So far so good. The basic idea is: adjust live Z at 35C degree PINDA temperature and when you later start a print with 50C PINDA temperature just add 120um to the live Z value internally, so the user does not have to dial up live Z, to avoid the layer to be to squished. Of course - mind the bug which internally subtracts 120um which leads to a very squished first layer. That is the basic idea of how it works. Between the temperature steps the offsets are interpolated.
I hope you see the importance of correct temperature compensation offset values in the EEPROM table.
With my bugfix, printing PLA was quite OK, but when I did ABS (bed at 100C) the PINDA was warmer than while printing PLA (the PINDA cannot get warmer than 45C when printing PLA I would say from the tests). In fact the PINDA indeed reaches 60C when staying over the 100C bed. So the high PINDA temperature now lead to a too strong compensation - so the 1st layers became higher and higher the more the temperature of the probe rose.
So I knew: My bugfix seems to work, but the calibration values are bad. So I looked into the "experimental and optional" temperature calibration routine. Yes, it is experimental. But it is absolutely not optional. The problem is the results suck for me quite a bit! After it was done, ABS was still printing bad and now PLA was bad, too.
I did it 5 times to get mean values for each temperature level, and the results were surprisingly different than the stock values - but as mentioned far from optimal:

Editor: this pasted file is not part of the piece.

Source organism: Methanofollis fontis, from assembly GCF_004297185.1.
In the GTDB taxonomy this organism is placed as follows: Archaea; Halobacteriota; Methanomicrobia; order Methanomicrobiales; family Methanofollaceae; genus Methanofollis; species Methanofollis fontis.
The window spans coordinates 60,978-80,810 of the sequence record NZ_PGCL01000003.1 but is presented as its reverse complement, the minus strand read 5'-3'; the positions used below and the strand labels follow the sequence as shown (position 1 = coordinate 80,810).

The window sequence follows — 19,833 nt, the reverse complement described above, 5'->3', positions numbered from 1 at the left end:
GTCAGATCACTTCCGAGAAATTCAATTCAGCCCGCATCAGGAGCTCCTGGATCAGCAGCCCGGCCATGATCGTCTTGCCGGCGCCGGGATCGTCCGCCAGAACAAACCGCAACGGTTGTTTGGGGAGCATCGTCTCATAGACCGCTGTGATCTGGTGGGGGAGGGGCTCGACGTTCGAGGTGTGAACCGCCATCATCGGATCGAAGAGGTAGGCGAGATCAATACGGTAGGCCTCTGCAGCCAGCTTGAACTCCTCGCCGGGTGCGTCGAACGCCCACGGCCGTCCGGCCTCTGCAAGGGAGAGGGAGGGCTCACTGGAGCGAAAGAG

35C - 0usteps
40C - -2usteps !
45C - 5usteps
50C - 11usteps
55C - 22usteps
60C - 37usteps
So I needed to come up with my own temperature calibration methodology. So where do you start? The stock software is absolutely lacking everything you need to accomplish this goal: You CANNOT read nor set the temperature calibration offset values in the EEPROM manually.
So I came up with the idea that I need two things:
- a new GCODE that waits until the PINDA has reached a certain temperature (Pull request: https://github.com/prusa3d/Prusa-Firmware/pull/542
- a new GCODE that lets me read, reset and set and also zero out the temperature calibration offset values in EEPROM. (Pull request: https://github.com/prusa3d/Prusa-Firmware/pull/543
I must confess the code quality of these GCODEs could be enhanced for sure. I have not programmed GCODEs before. But they work fine for me! Everybody is welcome to contribute and the devs at Prusa research should have an easy time to incorporate those. Again, lets hope Prusa Research will look into these tools and provide this or equal functionality into the official firmware soon.
So the test took a few hours but was very straight forward but cannot be done without the custom software:
The first step is to deactivate the temperature compensation completely. For that I commented out the buggy line of code. But zeroing out the temperature compensation table in the EEPROM should have the same effect. As a second step I took a .gcode file with a nice big first layer where the print head moves from left to right (so I could see the first layer quickly sitting on the left side of the printer). I pimped the startup code so that the printer homes its axis TWICE: One time at the beginning, the second time when the PINDA has reached a certain temperature. After the second homing the mesh bed leveling is done and the print starts. I added a few movements between the homing actions: First I raise Z 5cm so the PINDA does not heat before the bed has not finished heating. The second movement happens when the bed has heated up. I then move the nozzle to X5cm Y5cm Z0.15mm so that the PINDA gets warm effectively while waiting.